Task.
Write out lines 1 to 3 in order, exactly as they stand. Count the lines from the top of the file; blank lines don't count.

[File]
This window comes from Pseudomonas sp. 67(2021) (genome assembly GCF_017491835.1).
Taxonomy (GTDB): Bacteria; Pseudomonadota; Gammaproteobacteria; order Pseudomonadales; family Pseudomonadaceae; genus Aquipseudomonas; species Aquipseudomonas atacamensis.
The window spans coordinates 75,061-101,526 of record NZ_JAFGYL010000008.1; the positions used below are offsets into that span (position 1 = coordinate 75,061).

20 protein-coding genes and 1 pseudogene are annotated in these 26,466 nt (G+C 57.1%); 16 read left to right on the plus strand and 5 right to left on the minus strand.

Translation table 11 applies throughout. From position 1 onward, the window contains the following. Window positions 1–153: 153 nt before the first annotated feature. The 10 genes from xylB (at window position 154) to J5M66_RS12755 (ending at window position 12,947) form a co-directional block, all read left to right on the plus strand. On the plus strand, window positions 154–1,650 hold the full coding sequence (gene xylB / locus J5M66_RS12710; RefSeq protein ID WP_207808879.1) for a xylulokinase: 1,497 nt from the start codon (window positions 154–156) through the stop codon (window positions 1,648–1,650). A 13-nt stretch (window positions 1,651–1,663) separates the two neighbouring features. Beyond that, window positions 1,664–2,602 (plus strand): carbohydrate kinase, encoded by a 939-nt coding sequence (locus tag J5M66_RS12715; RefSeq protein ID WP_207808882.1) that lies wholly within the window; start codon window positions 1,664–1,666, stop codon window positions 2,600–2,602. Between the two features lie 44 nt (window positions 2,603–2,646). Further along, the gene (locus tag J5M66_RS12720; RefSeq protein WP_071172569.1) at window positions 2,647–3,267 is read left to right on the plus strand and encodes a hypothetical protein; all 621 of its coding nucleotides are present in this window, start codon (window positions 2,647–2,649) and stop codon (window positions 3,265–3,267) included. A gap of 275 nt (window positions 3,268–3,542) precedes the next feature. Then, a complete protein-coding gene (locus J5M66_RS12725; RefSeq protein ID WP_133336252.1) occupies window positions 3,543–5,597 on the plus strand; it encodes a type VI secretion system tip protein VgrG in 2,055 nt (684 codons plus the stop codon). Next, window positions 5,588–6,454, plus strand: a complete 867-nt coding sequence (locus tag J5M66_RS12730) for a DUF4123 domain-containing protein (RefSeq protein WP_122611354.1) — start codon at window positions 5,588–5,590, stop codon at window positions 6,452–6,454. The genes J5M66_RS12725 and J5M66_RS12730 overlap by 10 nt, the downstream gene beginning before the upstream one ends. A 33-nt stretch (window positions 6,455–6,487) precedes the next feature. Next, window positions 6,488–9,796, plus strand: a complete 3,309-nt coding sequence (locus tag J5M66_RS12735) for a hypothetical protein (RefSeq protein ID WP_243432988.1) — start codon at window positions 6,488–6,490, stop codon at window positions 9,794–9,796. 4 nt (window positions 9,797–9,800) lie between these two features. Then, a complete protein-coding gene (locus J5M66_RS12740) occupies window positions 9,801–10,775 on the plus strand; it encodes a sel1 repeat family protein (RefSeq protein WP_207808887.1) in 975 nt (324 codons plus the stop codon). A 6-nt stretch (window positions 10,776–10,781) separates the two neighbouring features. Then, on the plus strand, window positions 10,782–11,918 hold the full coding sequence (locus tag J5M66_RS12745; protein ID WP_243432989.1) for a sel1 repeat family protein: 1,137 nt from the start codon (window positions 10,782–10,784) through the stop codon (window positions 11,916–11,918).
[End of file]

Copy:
This window comes from Pseudomonas sp. 67(2021) (genome assembly GCF_017491835.1).
Taxonomy (GTDB): Bacteria; Pseudomonadota; Gammaproteobacteria; order Pseudomonadales; family Pseudomonadaceae; genus Aquipseudomonas; species Aquipseudomonas atacamensis.
The window spans coordinates 75,061-101,526 of record NZ_JAFGYL010000008.1; the positions used below are offsets into that span (position 1 = coordinate 75,061).